Are philanthropists manipulative? Do organizations manipulate donors? Does social media make us vulnerable to such manipulation?

 A recent essay from the Lilly Family School of Philanthropy at Indiana University sheds light on this phenomenon. “In sales and in fundraising,” writes Dean Amir Pasic in “Wicked Generosity: Beware Manipulative Gifts,” “nominal gifts like labels and postcards are used in direct marketing campaigns because they work—they boost financial returns. 

“The ‘nudge’ of a gift in the form of a sticker certainly does not rise to the wickedness of Caesar’s depletion of public institutions for his own aggrandizement. But such gifts are also not offered in the true spirit of selfless giving. They are made in the anticipation that some thing or some desired behavior will follow and that a benefit will flow to the ‘giver.’”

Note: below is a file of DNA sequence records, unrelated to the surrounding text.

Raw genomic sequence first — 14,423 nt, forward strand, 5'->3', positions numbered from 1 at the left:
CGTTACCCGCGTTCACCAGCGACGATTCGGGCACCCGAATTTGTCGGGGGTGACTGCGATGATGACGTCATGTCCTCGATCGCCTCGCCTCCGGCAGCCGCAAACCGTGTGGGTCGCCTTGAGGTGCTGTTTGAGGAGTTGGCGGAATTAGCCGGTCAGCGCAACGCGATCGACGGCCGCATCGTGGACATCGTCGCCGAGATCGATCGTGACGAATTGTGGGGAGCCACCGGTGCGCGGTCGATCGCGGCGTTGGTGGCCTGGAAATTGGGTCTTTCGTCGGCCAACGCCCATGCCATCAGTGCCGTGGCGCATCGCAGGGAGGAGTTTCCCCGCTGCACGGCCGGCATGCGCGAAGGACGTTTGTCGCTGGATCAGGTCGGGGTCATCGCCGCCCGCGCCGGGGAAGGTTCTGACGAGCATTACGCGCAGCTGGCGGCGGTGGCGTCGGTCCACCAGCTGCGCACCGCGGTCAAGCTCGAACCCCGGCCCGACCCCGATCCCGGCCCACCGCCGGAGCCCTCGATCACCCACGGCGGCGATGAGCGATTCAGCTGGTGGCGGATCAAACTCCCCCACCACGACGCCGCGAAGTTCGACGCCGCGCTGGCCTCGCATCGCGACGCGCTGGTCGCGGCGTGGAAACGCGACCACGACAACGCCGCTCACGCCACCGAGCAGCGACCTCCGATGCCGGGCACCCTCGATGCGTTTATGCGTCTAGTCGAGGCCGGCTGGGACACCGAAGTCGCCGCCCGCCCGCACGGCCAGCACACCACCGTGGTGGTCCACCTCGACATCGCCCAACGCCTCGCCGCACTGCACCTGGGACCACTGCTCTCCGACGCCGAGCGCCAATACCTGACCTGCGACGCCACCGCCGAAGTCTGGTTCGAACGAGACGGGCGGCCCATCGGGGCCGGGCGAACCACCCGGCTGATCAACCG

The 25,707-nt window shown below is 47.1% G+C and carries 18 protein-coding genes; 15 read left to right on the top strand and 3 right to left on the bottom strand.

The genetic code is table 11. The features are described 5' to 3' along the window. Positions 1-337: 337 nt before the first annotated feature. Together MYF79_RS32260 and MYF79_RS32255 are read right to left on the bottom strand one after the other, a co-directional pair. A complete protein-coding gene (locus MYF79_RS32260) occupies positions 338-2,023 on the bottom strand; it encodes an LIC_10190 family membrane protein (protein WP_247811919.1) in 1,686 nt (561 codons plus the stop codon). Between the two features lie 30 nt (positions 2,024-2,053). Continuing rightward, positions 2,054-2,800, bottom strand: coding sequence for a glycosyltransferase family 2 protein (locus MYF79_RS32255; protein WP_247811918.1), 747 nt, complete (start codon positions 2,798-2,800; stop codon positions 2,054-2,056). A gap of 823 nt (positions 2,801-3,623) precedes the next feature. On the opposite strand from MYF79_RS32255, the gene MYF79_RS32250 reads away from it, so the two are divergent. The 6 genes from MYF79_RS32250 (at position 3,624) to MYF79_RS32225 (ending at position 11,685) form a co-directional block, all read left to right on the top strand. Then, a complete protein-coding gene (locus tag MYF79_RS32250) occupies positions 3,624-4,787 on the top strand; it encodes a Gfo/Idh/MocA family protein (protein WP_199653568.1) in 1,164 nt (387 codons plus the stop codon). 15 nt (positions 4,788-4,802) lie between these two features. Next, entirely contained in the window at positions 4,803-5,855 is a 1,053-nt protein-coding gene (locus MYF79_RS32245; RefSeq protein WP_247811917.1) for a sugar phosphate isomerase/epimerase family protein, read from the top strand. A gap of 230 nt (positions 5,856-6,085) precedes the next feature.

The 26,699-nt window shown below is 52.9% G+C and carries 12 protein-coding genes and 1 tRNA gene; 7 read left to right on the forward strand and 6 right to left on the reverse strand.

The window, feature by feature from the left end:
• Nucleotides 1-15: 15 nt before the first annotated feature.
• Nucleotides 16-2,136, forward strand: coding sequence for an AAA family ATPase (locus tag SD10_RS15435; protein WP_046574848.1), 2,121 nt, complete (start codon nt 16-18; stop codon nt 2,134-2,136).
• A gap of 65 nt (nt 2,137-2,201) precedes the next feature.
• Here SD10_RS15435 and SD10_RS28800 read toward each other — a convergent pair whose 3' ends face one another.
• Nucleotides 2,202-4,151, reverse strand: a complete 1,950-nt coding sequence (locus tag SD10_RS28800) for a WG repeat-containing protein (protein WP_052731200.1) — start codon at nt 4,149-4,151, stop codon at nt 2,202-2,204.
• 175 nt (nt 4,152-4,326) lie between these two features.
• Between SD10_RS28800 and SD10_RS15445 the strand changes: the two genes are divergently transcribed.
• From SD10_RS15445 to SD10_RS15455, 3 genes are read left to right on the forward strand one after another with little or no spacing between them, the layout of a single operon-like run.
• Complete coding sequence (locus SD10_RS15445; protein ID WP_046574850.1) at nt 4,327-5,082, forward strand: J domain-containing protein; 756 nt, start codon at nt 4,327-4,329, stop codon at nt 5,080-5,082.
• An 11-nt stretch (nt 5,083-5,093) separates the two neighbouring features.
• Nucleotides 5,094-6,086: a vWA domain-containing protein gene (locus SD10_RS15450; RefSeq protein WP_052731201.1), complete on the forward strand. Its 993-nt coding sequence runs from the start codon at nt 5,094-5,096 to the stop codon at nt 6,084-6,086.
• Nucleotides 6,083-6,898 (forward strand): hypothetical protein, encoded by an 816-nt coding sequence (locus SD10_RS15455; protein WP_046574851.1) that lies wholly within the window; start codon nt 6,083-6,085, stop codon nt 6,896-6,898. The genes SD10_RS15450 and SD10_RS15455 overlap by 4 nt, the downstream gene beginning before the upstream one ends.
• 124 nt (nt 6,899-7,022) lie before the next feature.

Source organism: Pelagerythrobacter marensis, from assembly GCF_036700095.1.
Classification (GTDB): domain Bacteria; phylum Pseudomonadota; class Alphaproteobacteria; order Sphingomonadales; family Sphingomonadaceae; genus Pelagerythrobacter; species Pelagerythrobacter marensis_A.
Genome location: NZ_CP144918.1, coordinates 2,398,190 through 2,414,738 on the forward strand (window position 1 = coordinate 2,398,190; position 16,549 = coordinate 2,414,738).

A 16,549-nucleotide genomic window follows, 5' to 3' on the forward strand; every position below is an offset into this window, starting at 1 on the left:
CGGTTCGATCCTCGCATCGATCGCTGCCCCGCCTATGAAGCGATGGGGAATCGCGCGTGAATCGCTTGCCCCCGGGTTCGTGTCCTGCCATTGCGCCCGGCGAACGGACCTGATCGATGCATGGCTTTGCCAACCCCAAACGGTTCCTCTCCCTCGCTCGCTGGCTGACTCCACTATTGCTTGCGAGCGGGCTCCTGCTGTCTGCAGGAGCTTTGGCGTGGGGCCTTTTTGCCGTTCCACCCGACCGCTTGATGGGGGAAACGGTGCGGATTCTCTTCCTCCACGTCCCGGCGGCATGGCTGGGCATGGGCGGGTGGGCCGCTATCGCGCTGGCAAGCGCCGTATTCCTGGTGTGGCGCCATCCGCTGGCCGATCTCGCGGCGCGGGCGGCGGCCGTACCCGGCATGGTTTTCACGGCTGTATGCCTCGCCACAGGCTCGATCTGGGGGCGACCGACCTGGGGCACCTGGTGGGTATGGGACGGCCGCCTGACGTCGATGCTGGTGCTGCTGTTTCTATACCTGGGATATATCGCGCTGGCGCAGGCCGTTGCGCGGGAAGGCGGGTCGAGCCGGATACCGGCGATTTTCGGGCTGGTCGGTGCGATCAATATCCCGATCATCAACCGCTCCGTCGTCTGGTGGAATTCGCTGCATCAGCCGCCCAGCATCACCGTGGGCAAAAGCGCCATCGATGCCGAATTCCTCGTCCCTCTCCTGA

Social media, Pasic suggests, is even more intrusive. “It connects, embellishes, and intertwines with our closest relationships,” he writes. “We do not enter these intimate spaces ready to defend ourselves against manipulation. But as social media accompanies us into these places, we’ll need to adapt.”

What do you think? Is philanthropy inherently manipulative? Or does this overstate donor intent and take an unnecessarily negative view of stewardship?